Marker Logo HMdb.org THE HISTORICAL
MARKER DATABASE
“Bite-Size Bits of Local, National, and Global History”
“Bite-Size Bits of Local, National, and Global History”

Soulard in St. Louis, Missouri — The American Midwest (Upper Plains)
 

Historic Soulard

 
 
Historic Soulard Marker image. Click for full size.
By Jason Voigt, October 24, 2020
1. Historic Soulard Marker
Inscription.  

History

The area known as Soulard was once part of the estate of Antoine and Julia Soulard. Antoine came to St. Louis via New Orleans, having left France to literally save his head - he was a loyalist to King Louis XVI. Once in St. Louis he did well for himself by marrying into the wealthy Cerre Family, and as a surveyor he was granted a great deal of property in payment for his services. But a problem developed when they decided to sell part of the estate. They had been granted the property under the old Spanish land grants and had to sue the United States government for clear title. Antoine died and Julia settled the case in 1836 by paying two thousand dollars to secure clear title to the property. With a clear property title in hand she began subdividing the property and selling off lots, thus becoming the first female real estate developer west of the Mississippi River (and maybe in America). The first parcel was sold to Bishop Rosatti and you can seee the church that was built on the property across I-55 - just northwest to the Market. Julia gave two city blocks to the people of St. Louis with the stipulation that
Historic Soulard Marker image. Click for full size.
By Jason Voigt, October 24, 2020
2. Historic Soulard Marker
Soulard Farmers Market is in the background.
the land should forever be used as a public market.

Soulard Farmers Market

The first market house, built in 1843, was destroyed by the tornado of 1896. Two sheds served as the market until 1928. The architect, A. Osburg, patterned the south entrance the new market after the Founding Hospital in Florence, one of the first masterpieces of the Italian Renaissance designed by Filipo Brunelleschi. Soulard Market is the most recognizable landmark in the Soulard Historic District. People come from all over St. Louis to take advantage of the Market's low prices on fresh fruit and fresh produce.
 
Topics and series. This historical marker is listed in these topic lists: ArchitectureIndustry & CommerceSettlements & SettlersWomen. In addition, it is included in the Missouri, St. Louis, Soulard Historic District ⚜️ series list.
 
Location. 38° 36.606′ N, 90° 12.081′ W. Marker is in Soulard in St. Louis, Missouri. Marker is on Lafayette Avenue east of South 8th Street, on the right when traveling east. Marker is near the entrance to Soulard Farmers Market. Touch for map. Marker is at or near this postal address: 728 Lafayette Ave, Saint Louis MO 63104, United States of America. Touch for directions.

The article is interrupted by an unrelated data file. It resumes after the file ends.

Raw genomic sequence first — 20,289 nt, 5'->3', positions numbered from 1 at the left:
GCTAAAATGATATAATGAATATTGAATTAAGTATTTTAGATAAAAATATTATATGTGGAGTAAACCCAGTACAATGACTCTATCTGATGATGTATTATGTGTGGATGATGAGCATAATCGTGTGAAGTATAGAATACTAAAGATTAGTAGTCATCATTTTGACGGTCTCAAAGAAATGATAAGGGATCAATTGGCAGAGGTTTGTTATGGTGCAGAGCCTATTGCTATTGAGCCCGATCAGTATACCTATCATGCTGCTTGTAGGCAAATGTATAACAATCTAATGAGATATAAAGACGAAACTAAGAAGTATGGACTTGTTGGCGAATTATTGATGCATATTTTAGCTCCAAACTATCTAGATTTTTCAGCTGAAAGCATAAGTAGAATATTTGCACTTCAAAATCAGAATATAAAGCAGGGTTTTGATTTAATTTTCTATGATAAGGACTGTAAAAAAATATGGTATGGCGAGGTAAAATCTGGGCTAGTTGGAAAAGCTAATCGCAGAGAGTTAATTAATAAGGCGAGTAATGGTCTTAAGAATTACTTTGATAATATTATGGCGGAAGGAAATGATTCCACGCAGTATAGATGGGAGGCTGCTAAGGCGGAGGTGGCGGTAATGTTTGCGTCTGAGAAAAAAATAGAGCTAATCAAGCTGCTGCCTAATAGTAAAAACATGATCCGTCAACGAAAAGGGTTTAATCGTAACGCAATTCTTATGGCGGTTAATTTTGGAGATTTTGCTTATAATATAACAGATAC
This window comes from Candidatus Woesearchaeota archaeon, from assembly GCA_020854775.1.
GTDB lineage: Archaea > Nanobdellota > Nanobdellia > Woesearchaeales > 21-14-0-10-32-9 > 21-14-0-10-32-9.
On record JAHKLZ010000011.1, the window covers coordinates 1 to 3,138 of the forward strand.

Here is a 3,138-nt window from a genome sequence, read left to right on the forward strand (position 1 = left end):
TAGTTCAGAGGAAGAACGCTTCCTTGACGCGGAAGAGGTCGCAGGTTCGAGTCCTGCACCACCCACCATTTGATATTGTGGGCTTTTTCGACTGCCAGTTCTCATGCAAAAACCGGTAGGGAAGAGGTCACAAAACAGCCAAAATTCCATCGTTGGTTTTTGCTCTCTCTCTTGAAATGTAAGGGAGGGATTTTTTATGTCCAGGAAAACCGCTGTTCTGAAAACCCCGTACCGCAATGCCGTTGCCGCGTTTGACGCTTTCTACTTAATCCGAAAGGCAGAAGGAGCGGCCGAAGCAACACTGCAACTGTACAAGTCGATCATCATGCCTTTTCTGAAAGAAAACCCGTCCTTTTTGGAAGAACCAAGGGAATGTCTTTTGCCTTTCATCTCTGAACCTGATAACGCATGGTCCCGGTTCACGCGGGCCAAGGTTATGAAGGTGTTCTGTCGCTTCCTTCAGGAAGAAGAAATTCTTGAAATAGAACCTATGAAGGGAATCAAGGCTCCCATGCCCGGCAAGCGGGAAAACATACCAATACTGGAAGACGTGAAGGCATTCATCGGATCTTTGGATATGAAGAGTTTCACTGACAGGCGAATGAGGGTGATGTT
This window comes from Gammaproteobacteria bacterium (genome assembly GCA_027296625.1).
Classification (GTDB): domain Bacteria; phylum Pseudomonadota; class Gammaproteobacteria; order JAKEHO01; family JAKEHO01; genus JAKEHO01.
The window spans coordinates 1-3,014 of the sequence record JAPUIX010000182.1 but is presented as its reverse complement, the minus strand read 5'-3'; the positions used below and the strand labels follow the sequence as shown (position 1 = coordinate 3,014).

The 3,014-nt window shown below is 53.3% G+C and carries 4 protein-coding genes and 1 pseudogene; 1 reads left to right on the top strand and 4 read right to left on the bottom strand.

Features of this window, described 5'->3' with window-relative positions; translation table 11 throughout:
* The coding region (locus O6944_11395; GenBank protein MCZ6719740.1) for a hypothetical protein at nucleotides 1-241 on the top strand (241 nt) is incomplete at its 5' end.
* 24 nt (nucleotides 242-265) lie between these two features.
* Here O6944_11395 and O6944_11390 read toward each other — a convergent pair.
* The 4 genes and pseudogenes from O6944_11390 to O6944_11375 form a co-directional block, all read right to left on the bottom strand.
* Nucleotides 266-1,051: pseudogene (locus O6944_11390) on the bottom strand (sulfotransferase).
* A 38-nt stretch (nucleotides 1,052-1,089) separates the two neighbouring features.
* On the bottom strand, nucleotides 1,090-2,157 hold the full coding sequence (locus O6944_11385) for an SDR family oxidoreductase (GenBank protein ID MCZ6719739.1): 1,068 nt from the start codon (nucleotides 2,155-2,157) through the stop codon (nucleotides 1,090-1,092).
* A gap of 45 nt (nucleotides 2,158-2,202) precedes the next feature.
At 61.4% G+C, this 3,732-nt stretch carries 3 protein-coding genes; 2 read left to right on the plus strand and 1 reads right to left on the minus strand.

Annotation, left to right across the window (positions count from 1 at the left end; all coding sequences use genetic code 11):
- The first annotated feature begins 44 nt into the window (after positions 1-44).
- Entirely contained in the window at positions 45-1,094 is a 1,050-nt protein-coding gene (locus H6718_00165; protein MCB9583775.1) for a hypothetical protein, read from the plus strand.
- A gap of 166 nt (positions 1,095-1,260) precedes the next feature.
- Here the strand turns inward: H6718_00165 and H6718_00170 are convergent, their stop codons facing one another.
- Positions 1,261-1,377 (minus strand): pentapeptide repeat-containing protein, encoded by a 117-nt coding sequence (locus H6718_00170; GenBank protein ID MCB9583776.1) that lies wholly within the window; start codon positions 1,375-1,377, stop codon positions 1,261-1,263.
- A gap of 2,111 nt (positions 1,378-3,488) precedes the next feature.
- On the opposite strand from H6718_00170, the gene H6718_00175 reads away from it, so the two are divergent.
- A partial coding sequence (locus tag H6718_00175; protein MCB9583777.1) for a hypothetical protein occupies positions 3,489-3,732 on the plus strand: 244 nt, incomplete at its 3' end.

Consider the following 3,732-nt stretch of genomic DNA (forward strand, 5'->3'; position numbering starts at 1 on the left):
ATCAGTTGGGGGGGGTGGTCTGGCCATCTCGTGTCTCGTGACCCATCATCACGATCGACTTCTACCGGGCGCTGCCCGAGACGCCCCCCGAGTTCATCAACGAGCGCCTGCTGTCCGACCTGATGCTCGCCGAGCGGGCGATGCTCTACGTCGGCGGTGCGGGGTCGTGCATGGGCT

Other nearby markers. At least 8 other markers are within walking distance of this marker. Soulard Market (within shouting distance of this marker); Becker House (about 500 feet
Paid Advertisement
Click on the ad for more information.
Please report objectionable advertising to the Editor.
away, measured in a direct line); Philip W Schneider House (about 700 feet away); St. Elizabeth Settlement & Day Nursery (about 800 feet away); Sts. Peter and Paul Parish (approx. ¼ mile away); The Trapper Cottage (approx. ¼ mile away); a different marker also named The Trapper Cottage (approx. ¼ mile away); The Slezak House (approx. ¼ mile away). Touch for a list and map of all markers in Soulard.
 
More about this marker. Marker contains a map of the St. Louis neighborhood.
 
Also see . . .
1. Soulard Business Association. Website for the preservation group, which includes information about restaurants, businesses, history as well as the Soulard neighborhood's historic landmarks. (Submitted on October 25, 2020, by Jason Voigt of Glen Carbon, Illinois.) 

2. Antoine Soulard on Wikipedia. Soulard (1766-1825), whose name is on one of the City of St. Louis' oldest neighborhoods, was born in Rochefort, France. As the marker states, he left his homeland for the United States during the French Revolution. Originally settled in Marblehead, Massachusetts, he learned that most Frenchmen lived in St. Louis. He would spend the rest of his life in St. Louis, raising
Paid Advertisement
Click on the ad for more information.
Please report objectionable advertising to the Editor.
four children. (Submitted on October 25, 2020, by Jason Voigt of Glen Carbon, Illinois.) 
 
 
Credits. This page was last revised on October 25, 2020. It was originally submitted on October 25, 2020, by Jason Voigt of Glen Carbon, Illinois. This page has been viewed 55 times since then and 3 times this year. Photos:   1, 2. submitted on October 25, 2020, by Jason Voigt of Glen Carbon, Illinois.
Paid Advertisement
Mar. 2, 2021